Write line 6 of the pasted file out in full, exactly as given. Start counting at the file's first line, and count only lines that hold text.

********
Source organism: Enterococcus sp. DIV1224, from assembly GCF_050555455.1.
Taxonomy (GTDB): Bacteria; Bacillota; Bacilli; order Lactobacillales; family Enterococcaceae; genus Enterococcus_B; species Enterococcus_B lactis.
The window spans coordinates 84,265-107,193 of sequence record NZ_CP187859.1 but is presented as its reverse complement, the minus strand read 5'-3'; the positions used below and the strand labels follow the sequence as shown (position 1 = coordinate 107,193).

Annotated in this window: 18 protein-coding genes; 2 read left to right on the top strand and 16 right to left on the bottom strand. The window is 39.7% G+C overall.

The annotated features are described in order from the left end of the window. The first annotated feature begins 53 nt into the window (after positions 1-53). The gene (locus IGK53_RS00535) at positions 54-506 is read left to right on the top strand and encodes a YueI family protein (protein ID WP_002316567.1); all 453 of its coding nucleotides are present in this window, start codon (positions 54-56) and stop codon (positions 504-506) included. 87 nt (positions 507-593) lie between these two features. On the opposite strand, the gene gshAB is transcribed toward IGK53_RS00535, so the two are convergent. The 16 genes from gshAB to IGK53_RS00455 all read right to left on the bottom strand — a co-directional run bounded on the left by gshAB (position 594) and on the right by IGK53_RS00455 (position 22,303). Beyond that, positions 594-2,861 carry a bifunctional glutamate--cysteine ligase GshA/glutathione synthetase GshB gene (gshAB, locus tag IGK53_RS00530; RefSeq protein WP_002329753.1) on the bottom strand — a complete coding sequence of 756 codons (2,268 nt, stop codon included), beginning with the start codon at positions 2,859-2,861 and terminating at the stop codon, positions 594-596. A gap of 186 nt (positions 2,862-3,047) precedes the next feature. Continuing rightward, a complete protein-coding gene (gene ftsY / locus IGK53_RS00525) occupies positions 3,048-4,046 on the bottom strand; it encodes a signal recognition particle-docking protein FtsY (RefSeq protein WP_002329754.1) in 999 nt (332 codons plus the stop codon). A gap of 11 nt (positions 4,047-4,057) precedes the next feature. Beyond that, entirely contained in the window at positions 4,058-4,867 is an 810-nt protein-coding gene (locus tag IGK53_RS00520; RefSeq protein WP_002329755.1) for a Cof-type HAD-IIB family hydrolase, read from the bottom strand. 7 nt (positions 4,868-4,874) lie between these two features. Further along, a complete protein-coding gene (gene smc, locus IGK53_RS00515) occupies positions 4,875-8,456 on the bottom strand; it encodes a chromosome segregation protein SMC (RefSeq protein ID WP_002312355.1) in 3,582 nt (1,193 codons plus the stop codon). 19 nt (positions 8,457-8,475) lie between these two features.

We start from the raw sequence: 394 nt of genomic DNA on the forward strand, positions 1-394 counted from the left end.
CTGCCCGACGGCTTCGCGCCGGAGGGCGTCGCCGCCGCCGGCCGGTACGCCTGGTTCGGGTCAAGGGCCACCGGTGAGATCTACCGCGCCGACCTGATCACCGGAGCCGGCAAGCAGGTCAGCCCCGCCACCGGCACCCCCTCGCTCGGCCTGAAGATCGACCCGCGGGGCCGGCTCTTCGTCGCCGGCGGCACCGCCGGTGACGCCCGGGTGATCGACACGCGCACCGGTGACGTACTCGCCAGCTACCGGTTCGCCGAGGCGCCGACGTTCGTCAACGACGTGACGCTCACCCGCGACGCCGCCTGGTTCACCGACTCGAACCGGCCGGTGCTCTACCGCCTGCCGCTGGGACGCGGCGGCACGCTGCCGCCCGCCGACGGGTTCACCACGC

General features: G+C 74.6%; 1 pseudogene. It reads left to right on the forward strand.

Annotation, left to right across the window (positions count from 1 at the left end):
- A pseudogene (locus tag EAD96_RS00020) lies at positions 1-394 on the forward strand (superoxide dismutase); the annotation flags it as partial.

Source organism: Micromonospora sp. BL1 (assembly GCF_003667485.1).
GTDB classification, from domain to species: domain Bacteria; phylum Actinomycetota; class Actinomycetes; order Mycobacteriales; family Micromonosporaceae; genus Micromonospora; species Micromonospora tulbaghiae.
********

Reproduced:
We start from the raw sequence: 394 nt of genomic DNA on the forward strand, positions 1-394 counted from the left end.